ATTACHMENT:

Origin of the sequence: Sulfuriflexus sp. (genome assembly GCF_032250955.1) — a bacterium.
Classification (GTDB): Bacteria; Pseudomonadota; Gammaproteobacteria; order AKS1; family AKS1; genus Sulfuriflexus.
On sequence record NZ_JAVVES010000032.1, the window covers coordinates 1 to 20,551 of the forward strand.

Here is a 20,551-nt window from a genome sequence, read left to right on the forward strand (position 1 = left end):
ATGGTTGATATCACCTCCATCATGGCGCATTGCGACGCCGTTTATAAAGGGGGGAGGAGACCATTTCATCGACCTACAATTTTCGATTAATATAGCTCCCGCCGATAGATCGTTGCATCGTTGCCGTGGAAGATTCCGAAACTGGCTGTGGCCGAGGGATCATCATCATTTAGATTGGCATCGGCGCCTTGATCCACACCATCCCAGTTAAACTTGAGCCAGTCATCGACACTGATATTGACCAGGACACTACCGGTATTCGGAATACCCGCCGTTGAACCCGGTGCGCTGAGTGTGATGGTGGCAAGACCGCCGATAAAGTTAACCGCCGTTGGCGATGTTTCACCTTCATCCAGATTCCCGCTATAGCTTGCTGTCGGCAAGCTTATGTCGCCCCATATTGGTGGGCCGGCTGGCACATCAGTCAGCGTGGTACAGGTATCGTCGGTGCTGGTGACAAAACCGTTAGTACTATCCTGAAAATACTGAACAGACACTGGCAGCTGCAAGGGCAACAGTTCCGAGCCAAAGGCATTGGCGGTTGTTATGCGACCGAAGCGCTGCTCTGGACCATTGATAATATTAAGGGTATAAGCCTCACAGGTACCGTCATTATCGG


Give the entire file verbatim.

Origin of the sequence: Sulfuriflexus sp. (genome assembly GCF_032250955.1) — a bacterium.
Classification (GTDB): Bacteria; Pseudomonadota; Gammaproteobacteria; order AKS1; family AKS1; genus Sulfuriflexus.
On sequence record NZ_JAVVES010000032.1, the window covers coordinates 1 to 20,551 of the forward strand.

Here is a 20,551-nt window from a genome sequence, read left to right on the forward strand (position 1 = left end):
ATGGTTGATATCACCTCCATCATGGCGCATTGCGACGCCGTTTATAAAGGGGGGAGGAGACCATTTCATCGACCTACAATTTTCGATTAATATAGCTCCCGCCGATAGATCGTTGCATCGTTGCCGTGGAAGATTCCGAAACTGGCTGTGGCCGAGGGATCATCATCATTTAGATTGGCATCGGCGCCTTGATCCACACCATCCCAGTTAAACTTGAGCCAGTCATCGACACTGATATTGACCAGGACACTACCGGTATTCGGAATACCCGCCGTTGAACCCGGTGCGCTGAGTGTGATGGTGGCAAGACCGCCGATAAAGTTAACCGCCGTTGGCGATGTTTCACCTTCATCCAGATTCCCGCTATAGCTTGCTGTCGGCAAGCTTATGTCGCCCCATATTGGTGGGCCGGCTGGCACATCAGTCAGCGTGGTACAGGTATCGTCGGTGCTGGTGACAAAACCGTTAGTACTATCCTGAAAATACTGAACAGACACTGGCAGCTGCAAGGGCAACAGTTCCGAGCCAAAGGCATTGGCGGTTGTTATGCGACCGAAGCGCTGCTCTGGACCATTGATAATATTAAGGGTATAAGCCTCACAGGTACCGTCATTATCGG